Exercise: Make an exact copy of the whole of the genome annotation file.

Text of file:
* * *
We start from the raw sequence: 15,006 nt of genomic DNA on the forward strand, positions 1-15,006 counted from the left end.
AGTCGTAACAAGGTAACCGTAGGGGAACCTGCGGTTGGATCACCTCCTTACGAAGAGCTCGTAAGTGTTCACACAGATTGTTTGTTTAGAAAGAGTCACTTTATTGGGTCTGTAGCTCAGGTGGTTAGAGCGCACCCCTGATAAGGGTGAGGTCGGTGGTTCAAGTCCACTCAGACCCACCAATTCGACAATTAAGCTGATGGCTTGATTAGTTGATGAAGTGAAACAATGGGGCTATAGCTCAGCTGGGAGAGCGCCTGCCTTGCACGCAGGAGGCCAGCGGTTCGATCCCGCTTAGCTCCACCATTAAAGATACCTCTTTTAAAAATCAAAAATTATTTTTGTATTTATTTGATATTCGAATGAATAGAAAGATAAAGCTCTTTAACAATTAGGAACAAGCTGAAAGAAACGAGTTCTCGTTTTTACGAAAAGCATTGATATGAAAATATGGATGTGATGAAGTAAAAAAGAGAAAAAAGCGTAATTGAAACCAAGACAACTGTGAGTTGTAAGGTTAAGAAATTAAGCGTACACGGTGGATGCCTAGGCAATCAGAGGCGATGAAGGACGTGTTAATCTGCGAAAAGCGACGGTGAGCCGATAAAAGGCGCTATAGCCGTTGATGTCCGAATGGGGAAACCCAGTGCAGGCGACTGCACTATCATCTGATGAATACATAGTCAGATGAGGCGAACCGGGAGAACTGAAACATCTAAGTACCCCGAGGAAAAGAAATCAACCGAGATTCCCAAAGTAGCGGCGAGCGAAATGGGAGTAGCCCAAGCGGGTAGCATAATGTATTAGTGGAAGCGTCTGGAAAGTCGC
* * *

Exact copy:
We start from the raw sequence: 15,006 nt of genomic DNA on the forward strand, positions 1-15,006 counted from the left end.
AGTCGTAACAAGGTAACCGTAGGGGAACCTGCGGTTGGATCACCTCCTTACGAAGAGCTCGTAAGTGTTCACACAGATTGTTTGTTTAGAAAGAGTCACTTTATTGGGTCTGTAGCTCAGGTGGTTAGAGCGCACCCCTGATAAGGGTGAGGTCGGTGGTTCAAGTCCACTCAGACCCACCAATTCGACAATTAAGCTGATGGCTTGATTAGTTGATGAAGTGAAACAATGGGGCTATAGCTCAGCTGGGAGAGCGCCTGCCTTGCACGCAGGAGGCCAGCGGTTCGATCCCGCTTAGCTCCACCATTAAAGATACCTCTTTTAAAAATCAAAAATTATTTTTGTATTTATTTGATATTCGAATGAATAGAAAGATAAAGCTCTTTAACAATTAGGAACAAGCTGAAAGAAACGAGTTCTCGTTTTTACGAAAAGCATTGATATGAAAATATGGATGTGATGAAGTAAAAAAGAGAAAAAAGCGTAATTGAAACCAAGACAACTGTGAGTTGTAAGGTTAAGAAATTAAGCGTACACGGTGGATGCCTAGGCAATCAGAGGCGATGAAGGACGTGTTAATCTGCGAAAAGCGACGGTGAGCCGATAAAAGGCGCTATAGCCGTTGATGTCCGAATGGGGAAACCCAGTGCAGGCGACTGCACTATCATCTGATGAATACATAGTCAGATGAGGCGAACCGGGAGAACTGAAACATCTAAGTACCCCGAGGAAAAGAAATCAACCGAGATTCCCAAAGTAGCGGCGAGCGAAATGGGAGTAGCCCAAGCGGGTAGCATAATGTATTAGTGGAAGCGTCTGGAAAGTCGC